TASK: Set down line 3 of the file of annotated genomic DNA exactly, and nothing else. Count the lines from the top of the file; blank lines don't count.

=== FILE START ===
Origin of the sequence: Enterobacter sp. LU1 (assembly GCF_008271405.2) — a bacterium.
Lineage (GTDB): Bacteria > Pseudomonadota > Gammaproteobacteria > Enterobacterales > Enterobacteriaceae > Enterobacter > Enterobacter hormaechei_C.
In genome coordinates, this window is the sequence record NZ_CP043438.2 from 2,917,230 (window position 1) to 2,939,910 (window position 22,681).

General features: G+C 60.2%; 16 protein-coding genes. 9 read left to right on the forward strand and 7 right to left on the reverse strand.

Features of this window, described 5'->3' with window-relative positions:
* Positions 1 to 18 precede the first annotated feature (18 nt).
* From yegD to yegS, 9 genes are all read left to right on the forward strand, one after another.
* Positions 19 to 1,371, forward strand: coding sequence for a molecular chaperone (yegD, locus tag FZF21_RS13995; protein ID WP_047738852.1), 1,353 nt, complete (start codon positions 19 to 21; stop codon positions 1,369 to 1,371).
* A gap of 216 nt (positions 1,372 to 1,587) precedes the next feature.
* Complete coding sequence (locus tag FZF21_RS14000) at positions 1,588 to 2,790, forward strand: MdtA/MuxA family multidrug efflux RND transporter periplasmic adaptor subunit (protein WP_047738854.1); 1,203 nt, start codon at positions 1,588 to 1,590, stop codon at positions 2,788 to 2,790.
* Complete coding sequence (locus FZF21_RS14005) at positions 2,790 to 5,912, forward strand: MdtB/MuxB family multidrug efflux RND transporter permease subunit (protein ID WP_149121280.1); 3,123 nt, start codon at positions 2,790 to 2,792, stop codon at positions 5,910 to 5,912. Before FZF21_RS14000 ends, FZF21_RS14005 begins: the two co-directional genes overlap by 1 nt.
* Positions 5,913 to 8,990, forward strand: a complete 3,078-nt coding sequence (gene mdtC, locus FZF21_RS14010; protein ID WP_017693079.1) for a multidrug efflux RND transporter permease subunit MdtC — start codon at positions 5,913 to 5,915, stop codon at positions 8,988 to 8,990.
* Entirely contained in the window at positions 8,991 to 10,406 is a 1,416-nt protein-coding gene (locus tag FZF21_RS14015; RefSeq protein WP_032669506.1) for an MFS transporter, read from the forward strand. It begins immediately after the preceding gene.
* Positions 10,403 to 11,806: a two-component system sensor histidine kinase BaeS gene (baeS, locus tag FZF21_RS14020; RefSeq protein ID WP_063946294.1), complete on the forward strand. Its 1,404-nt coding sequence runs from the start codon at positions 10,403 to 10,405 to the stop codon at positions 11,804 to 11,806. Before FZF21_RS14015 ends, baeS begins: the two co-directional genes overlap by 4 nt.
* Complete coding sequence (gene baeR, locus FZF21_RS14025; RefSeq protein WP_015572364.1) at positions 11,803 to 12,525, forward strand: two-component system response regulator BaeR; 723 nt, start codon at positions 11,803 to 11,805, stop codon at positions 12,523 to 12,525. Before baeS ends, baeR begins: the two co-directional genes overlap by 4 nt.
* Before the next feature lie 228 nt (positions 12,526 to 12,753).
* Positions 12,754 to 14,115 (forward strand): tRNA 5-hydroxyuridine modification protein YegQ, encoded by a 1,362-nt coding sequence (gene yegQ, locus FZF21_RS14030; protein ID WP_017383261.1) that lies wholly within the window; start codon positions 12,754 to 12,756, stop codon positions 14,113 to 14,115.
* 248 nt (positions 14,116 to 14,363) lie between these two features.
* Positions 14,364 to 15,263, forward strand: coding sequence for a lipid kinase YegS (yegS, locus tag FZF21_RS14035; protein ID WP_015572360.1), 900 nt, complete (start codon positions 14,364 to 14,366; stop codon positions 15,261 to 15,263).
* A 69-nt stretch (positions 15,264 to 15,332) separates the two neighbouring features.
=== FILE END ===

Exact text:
In genome coordinates, this window is the sequence record NZ_CP043438.2 from 2,917,230 (window position 1) to 2,939,910 (window position 22,681).